Securities and Exchange Commission: Revision of Holding Period, OGC-97-27, March 11, 1997
March 11, 1997
The Honorable Alfonse M. D'Amato Chairman The Honorable Paul S. Sarbanes Ranking Minority Member Committee on Banking, Housing, and Urban Affairs United States Senate
The Honorable Thomas J. Bliley, Jr. Chairman The Honorable John D. Dingell Ranking Minority Member Committee on Commerce House of Representatives
Subject:Securities and Exchange Commission: Revision of Holding Period Requirements in Rules 144 and 145
Pursuant to section 801(a)(2)(A) of title 5, United States Code, this is our report on a major rule promulgated by the Securities and Exchange Commission (Commission), entitled "Revision of Holding Period Requirements in Rules 144 and 145" (RIN: 3235-AG53). We received the rule on February 21, 1997. It was published in the Federal Register as a final rule on February 28, 1997. 62 Fed. Reg. 9242.
The final rule amends the holding period requirements contained in Rule 144 to permit the resale of limited amounts of restricted securities by any person after a 1-year, rather than a 2-year, holding period. Also, the amendments permit unlimited resales of restricted securities held by non-affiliates of the issuer after a holding period of 2 years, rather than 3 years. The Commission believes that these changes should reduce the cost of capital, particularly for small business issuers. Parallel changes to the holding period provisions of Rule 145, which governs the resale of securities received in connection with reclassifications, mergers, consolidations and asset transfers, are also being made.
Enclosed is our assessment of the Commission's compliance with the procedural steps required by section 801(a)(1)(B)(i) through (iv) of title 5 with respect to the rule. Our review indicates that the Commission complied with the applicable requirements.
If you have any questions about this report, please contact James Vickers, Assistant General Counsel, at (202) 512-8210. The official responsible for GAO evaluation work relating to the Securities and Exchange Commission is Jean Gleason Stromberg, Director, Financial Institutions and Markets Issues. Ms. Stromberg can be reached at (202) 512-8678.
Robert P. Murphy General Counsel
cc: The Honorable Jonathan G. Katz Secretary Securities and Exchange Commission ENCLOSURE
ANALYSIS UNDER 5 U.S.C. § 801(a)(1)(B)(i)-(iv) OF A MAJOR RULE ISSUED BY THE SECURITIES AND EXCHANGE COMMISSION ENTITLED "REVISION OF HOLDING PERIOD REQUIREMENTS IN RULES 144 AND 145" (RIN: 3235-AG53)
(i) Cost-benefit analysis
While not required to prepare a cost-benefit analysis, the Commission reports that the comments it received support the Commission's belief that the final rule will reduce compliance burdens and costs without a significant impact on investor protection. In addition, the Commission believes the final rule will promote market efficiency, investment and capital formation by reducing the liquidity costs of holding restricted securities and reducing issuers' cost of raising capital through the sale of restricted securities.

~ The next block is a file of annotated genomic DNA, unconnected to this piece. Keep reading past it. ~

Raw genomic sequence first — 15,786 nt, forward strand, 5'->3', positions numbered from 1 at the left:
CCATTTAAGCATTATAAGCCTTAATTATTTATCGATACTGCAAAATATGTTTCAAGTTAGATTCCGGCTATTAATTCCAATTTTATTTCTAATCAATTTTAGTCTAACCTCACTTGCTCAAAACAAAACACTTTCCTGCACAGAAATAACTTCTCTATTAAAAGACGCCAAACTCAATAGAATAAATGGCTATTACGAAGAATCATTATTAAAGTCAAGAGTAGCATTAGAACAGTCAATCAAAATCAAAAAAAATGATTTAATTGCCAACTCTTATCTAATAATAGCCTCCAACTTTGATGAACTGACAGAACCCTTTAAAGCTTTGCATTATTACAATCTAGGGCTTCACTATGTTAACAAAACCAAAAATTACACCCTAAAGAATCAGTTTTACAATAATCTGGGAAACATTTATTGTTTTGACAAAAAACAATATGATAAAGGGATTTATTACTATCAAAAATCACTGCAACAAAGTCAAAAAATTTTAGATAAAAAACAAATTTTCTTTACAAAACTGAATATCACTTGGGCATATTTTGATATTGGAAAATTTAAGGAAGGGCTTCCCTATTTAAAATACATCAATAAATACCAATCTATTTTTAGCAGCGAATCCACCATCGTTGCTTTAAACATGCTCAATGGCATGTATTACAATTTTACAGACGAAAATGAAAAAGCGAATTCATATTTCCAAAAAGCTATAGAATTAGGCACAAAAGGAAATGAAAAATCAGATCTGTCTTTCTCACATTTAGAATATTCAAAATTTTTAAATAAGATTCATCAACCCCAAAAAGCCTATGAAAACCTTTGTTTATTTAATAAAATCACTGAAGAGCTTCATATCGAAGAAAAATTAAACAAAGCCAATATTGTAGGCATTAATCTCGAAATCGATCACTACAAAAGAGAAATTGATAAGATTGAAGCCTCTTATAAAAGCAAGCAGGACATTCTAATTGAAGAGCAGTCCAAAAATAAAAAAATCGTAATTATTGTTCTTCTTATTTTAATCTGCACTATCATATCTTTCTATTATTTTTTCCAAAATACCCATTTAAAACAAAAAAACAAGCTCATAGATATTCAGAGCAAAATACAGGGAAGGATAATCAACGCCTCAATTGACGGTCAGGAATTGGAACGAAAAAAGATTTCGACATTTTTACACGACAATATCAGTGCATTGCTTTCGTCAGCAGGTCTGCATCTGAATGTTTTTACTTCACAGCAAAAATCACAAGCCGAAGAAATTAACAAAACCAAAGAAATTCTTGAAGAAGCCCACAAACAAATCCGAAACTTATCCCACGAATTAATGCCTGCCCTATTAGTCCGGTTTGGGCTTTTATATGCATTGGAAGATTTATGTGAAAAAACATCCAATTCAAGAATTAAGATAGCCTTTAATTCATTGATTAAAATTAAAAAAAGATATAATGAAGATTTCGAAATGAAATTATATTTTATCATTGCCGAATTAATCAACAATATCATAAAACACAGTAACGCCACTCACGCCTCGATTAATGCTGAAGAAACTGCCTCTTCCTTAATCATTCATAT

The actual amount by which the volume of restricted shares privately placed and resales of restricted securities will increase cannot be reliably predicted but will depend on the response of investors and issuers to the shortened holding period requirements. However, if the annual volume of resales reported increase by as little as 1 percent per year, the dollar increase would exceed $100,000,000.
(ii) Agency actions relevant to the Regulatory Flexibility Act, 5 U.S.C. §§ 603-605, 607 and 609
The Commission prepared an initial regulatory flexibility analysis, which was summarized in the preamble to the proposed rule, and a final regulatory flexibility analysis, which is printed in its entirety in the preamble to the final rule.
Both analyses contain the information required by the act including the classes of small entities subject to the rule and alternatives considered to reduce the burden on small entities.
The final analysis concludes that the final rule will have a significant effect on a substantial number of small entities and that the effect will be beneficial for small entities which often sell securities in private placements by reducing the costs of capital formation. The Commission is aware of 1,019 Exchange Act reporting companies that currently satisfy the definition of "small business" under Rule 157.
The Commission points out that the final rule was recommended by participants in the annual SEC Government-Business Forum on Small Business Capital Formation.
(iii) Agency actions relevant to sections 202-205 of the Unfunded Mandates Reform Act of 1995, 2 U.S.C. §§ 1532-1535
The final rule, promulgated by an independent regulatory agency, is not subject to title II of the act.
(iv) Other relevant information or requirements under acts and executive orders
Administrative Procedure Act, 5 U.S.C. §§ 551 et seq.
The final rule was promulgated using the notice and comment procedures of 5 U.S.C. § 553. A notice of proposed rulemaking was published in the Federal Register on July 10, 1995. 60 Fed. Reg. 35645. The Commission received comments in response to the proposed rulemaking which are discussed in the preamble to the final rule. At the suggestion of certain commenters, the Commission made parallel changes in Rule 145.
Paperwork Reduction Act, 44 U.S.C. §§ 3501-3520
The final rule does not impose information collection requirements subject to the Paperwork Reduction Act.
Statutory authorization for the rule
The final rule is promulgated under the authority of sections 2(11), 4(1), and 19(a) of the Securities Act, 15 U.S.C. §§ 77b(11), 77d(1), and 77s(a).
Executive Order No. 12866
As an independent regulatory agency, the Securities and Exchange Commission is not subject to the review provisions of Executive Order No. 12866.